[time-nuts] Weird Stuff WareHouse shutting down

Dave Daniel kc0wjn at gmail.com
Mon Apr 9 08:20:35 EDT 2018

Responding to Jim's post ( I can't find his original post), a 
significant advantage to owning "vintage" instruments is that, in 
general, they may be repaired more easily than later model instruments. 
This fact was my guiding principle when setting up my lab, and that was 
based on Jim Williams' "There's No Place Like Home" article that appears 
as chapter 17 in his book entitled "The Art and Science of Analog 
Circuit Design". The more recent the design of the instrument, the more 
highly integrate is it's circuitry. In many cases, that integration 
manifests itself in the use of VLSI ASICs of one form or another that 
cannot be found, and if one is able to find one to replace a failed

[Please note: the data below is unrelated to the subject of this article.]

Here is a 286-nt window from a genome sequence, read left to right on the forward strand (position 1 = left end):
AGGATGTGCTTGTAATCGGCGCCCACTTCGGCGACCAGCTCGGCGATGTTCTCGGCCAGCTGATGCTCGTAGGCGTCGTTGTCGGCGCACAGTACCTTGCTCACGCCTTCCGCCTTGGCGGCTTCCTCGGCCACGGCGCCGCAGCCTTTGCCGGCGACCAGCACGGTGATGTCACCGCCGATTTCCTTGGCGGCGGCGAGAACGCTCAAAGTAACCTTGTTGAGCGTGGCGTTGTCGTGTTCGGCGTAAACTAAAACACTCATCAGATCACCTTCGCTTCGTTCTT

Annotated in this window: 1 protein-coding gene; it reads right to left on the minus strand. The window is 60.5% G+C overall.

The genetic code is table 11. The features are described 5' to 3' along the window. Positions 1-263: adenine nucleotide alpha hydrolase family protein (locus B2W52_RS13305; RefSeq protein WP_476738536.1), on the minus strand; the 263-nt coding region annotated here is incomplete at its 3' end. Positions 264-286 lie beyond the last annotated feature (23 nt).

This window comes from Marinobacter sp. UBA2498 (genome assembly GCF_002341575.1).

component, the techniques and tools required to swap it out are 
advanced, perhaps quite advanced. For a corporate enterprise, these 
facilities may be /de rigeur/, but for the home lab, they are, for one 
or more reasons, not feasible and the home lab owner must ship the 
instrument off to some company which can perform the repair or 
calibration at significant cost. I can repair a Tektronix 7104 
oscilloscope. I'm pretty sure I can't repair a Tektronix TDS7104.


On 4/8/2018 4:58 PM, Andy ZL3AG via time-nuts wrote:
> On 9/04/2018, at 3:52 AM, jimlux wrote:
>> Test equipment tends to be aged - Unless you have a particular need for a HP 600 series microwave signal generator, there are probably better sources available much cheaper that use more modern components. In this day and age, I don't think people should suffer through 141T spectrum analyzers or even a 8568- Spend your money an a nice USB unit instead.
> Blasphemy!
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